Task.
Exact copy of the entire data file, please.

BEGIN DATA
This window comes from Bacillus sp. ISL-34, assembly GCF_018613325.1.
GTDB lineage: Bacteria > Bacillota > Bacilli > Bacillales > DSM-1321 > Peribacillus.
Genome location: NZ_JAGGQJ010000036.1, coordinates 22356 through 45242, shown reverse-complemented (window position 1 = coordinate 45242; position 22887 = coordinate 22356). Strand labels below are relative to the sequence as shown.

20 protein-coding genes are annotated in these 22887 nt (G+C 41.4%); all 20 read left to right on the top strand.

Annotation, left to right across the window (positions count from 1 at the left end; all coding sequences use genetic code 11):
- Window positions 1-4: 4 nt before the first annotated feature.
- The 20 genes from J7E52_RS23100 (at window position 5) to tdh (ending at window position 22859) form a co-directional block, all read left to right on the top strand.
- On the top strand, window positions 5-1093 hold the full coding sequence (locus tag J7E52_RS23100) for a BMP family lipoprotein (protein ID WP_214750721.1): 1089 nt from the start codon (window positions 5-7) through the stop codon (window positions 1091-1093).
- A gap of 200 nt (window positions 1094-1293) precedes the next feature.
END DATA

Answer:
This window comes from Bacillus sp. ISL-34, assembly GCF_018613325.1.
GTDB lineage: Bacteria > Bacillota > Bacilli > Bacillales > DSM-1321 > Peribacillus.
Genome location: NZ_JAGGQJ010000036.1, coordinates 22356 through 45242, shown reverse-complemented (window position 1 = coordinate 45242; position 22887 = coordinate 22356). Strand labels below are relative to the sequence as shown.

20 protein-coding genes are annotated in these 22887 nt (G+C 41.4%); all 20 read left to right on the top strand.

Annotation, left to right across the window (positions count from 1 at the left end; all coding sequences use genetic code 11):
- Window positions 1-4: 4 nt before the first annotated feature.
- The 20 genes from J7E52_RS23100 (at window position 5) to tdh (ending at window position 22859) form a co-directional block, all read left to right on the top strand.
- On the top strand, window positions 5-1093 hold the full coding sequence (locus tag J7E52_RS23100) for a BMP family lipoprotein (protein ID WP_214750721.1): 1089 nt from the start codon (window positions 5-7) through the stop codon (window positions 1091-1093).
- A gap of 200 nt (window positions 1094-1293) precedes the next feature.